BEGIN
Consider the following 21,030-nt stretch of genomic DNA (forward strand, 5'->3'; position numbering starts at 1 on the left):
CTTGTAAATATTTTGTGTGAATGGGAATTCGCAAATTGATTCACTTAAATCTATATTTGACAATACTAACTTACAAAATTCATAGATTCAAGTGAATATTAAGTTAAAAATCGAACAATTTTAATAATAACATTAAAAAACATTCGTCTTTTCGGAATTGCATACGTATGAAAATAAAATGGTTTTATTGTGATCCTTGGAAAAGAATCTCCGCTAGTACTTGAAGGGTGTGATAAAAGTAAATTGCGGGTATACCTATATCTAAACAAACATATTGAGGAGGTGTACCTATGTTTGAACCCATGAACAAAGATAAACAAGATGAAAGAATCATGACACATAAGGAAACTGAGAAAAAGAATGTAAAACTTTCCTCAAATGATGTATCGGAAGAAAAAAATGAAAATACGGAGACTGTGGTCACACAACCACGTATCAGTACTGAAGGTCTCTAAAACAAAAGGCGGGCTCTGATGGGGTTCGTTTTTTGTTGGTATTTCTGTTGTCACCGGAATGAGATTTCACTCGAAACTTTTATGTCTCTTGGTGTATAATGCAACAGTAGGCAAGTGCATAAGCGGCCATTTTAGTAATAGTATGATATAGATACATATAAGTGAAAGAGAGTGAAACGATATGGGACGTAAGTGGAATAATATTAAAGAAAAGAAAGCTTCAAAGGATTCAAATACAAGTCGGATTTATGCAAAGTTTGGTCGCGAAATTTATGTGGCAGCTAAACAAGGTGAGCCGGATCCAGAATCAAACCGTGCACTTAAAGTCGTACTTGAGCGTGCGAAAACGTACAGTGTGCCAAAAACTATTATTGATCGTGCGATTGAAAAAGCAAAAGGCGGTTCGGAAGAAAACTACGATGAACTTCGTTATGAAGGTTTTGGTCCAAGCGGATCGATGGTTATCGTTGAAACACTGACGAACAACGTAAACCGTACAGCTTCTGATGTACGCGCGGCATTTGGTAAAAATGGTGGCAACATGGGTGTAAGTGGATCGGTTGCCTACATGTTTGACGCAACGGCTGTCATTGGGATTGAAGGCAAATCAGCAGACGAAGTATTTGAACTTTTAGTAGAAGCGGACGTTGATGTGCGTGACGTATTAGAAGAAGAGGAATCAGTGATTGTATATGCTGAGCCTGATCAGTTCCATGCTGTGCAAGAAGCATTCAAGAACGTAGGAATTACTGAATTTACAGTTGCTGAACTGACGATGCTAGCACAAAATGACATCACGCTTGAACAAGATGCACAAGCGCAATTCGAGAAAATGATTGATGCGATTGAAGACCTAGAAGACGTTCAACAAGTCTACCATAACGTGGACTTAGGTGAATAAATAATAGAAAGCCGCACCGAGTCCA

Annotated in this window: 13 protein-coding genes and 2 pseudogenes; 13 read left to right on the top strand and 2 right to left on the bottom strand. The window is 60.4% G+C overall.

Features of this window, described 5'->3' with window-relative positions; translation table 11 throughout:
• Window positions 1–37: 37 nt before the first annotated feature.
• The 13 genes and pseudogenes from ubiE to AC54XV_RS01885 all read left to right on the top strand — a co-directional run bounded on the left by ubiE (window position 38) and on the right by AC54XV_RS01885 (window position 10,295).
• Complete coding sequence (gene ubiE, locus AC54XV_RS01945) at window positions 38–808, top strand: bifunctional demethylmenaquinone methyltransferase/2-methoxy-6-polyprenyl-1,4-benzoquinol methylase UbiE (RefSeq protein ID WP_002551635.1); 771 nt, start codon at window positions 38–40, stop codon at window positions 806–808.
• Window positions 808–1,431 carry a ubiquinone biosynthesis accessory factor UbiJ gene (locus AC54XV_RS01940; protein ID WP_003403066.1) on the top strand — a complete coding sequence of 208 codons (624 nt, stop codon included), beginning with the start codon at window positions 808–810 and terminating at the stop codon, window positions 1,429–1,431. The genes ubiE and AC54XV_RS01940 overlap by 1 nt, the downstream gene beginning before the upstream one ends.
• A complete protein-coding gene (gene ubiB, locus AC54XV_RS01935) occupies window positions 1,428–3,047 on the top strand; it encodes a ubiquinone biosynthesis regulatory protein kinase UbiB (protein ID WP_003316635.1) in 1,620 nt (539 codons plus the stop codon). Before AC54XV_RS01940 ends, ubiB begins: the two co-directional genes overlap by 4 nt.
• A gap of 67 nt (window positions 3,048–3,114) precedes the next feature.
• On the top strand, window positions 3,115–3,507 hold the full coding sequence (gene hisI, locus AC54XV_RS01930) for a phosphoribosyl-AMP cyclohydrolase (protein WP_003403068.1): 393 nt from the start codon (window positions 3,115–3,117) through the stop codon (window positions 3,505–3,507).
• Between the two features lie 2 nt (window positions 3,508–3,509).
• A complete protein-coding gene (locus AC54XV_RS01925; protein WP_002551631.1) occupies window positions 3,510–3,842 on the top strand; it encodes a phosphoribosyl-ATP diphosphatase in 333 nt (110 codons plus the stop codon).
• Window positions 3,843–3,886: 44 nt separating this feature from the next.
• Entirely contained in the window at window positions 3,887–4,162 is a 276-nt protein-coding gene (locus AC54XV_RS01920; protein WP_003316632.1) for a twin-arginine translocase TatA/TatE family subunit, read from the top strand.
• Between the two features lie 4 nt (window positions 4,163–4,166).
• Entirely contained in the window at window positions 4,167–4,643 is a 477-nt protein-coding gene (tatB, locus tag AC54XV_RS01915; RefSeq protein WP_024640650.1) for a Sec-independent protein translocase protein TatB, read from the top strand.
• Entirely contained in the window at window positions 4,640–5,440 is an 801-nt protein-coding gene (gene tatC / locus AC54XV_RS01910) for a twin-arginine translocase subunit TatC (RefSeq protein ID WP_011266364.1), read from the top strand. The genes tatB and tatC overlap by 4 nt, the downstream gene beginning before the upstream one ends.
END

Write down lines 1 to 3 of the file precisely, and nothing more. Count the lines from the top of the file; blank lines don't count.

Consider the following 21,030-nt stretch of genomic DNA (forward strand, 5'->3'; position numbering starts at 1 on the left):
CTTGTAAATATTTTGTGTGAATGGGAATTCGCAAATTGATTCACTTAAATCTATATTTGACAATACTAACTTACAAAATTCATAGATTCAAGTGAATATTAAGTTAAAAATCGAACAATTTTAATAATAACATTAAAAAACATTCGTCTTTTCGGAATTGCATACGTATGAAAATAAAATGGTTTTATTGTGATCCTTGGAAAAGAATCTCCGCTAGTACTTGAAGGGTGTGATAAAAGTAAATTGCGGGTATACCTATATCTAAACAAACATATTGAGGAGGTGTACCTATGTTTGAACCCATGAACAAAGATAAACAAGATGAAAGAATCATGACACATAAGGAAACTGAGAAAAAGAATGTAAAACTTTCCTCAAATGATGTATCGGAAGAAAAAAATGAAAATACGGAGACTGTGGTCACACAACCACGTATCAGTACTGAAGGTCTCTAAAACAAAAGGCGGGCTCTGATGGGGTTCGTTTTTTGTTGGTATTTCTGTTGTCACCGGAATGAGATTTCACTCGAAACTTTTATGTCTCTTGGTGTATAATGCAACAGTAGGCAAGTGCATAAGCGGCCATTTTAGTAATAGTATGATATAGATACATATAAGTGAAAGAGAGTGAAACGATATGGGACGTAAGTGGAATAATATTAAAGAAAAGAAAGCTTCAAAGGATTCAAATACAAGTCGGATTTATGCAAAGTTTGGTCGCGAAATTTATGTGGCAGCTAAACAAGGTGAGCCGGATCCAGAATCAAACCGTGCACTTAAAGTCGTACTTGAGCGTGCGAAAACGTACAGTGTGCCAAAAACTATTATTGATCGTGCGATTGAAAAAGCAAAAGGCGGTTCGGAAGAAAACTACGATGAACTTCGTTATGAAGGTTTTGGTCCAAGCGGATCGATGGTTATCGTTGAAACACTGACGAACAACGTAAACCGTACAGCTTCTGATGTACGCGCGGCATTTGGTAAAAATGGTGGCAACATGGGTGTAAGTGGATCGGTTGCCTACATGTTTGACGCAACGGCTGTCATTGGGATTGAAGGCAAATCAGCAGACGAAGTATTTGAACTTTTAGTAGAAGCGGACGTTGATGTGCGTGACGTATTAGAAGAAGAGGAATCAGTGATTGTATATGCTGAGCCTGATCAGTTCCATGCTGTGCAAGAAGCATTCAAGAACGTAGGAATTACTGAATTTACAGTTGCTGAACTGACGATGCTAGCACAAAATGACATCACGCTTGAACAAGATGCACAAGCGCAATTCGAGAAAATGATTGATGCGATTGAAGACCTAGAAGACGTTCAACAAGTCTACCATAACGTGGACTTAGGTGAATAAATAATAGAAAGCCGCACCGAGTCCA

Annotated in this window: 13 protein-coding genes and 2 pseudogenes; 13 read left to right on the top strand and 2 right to left on the bottom strand. The window is 60.4% G+C overall.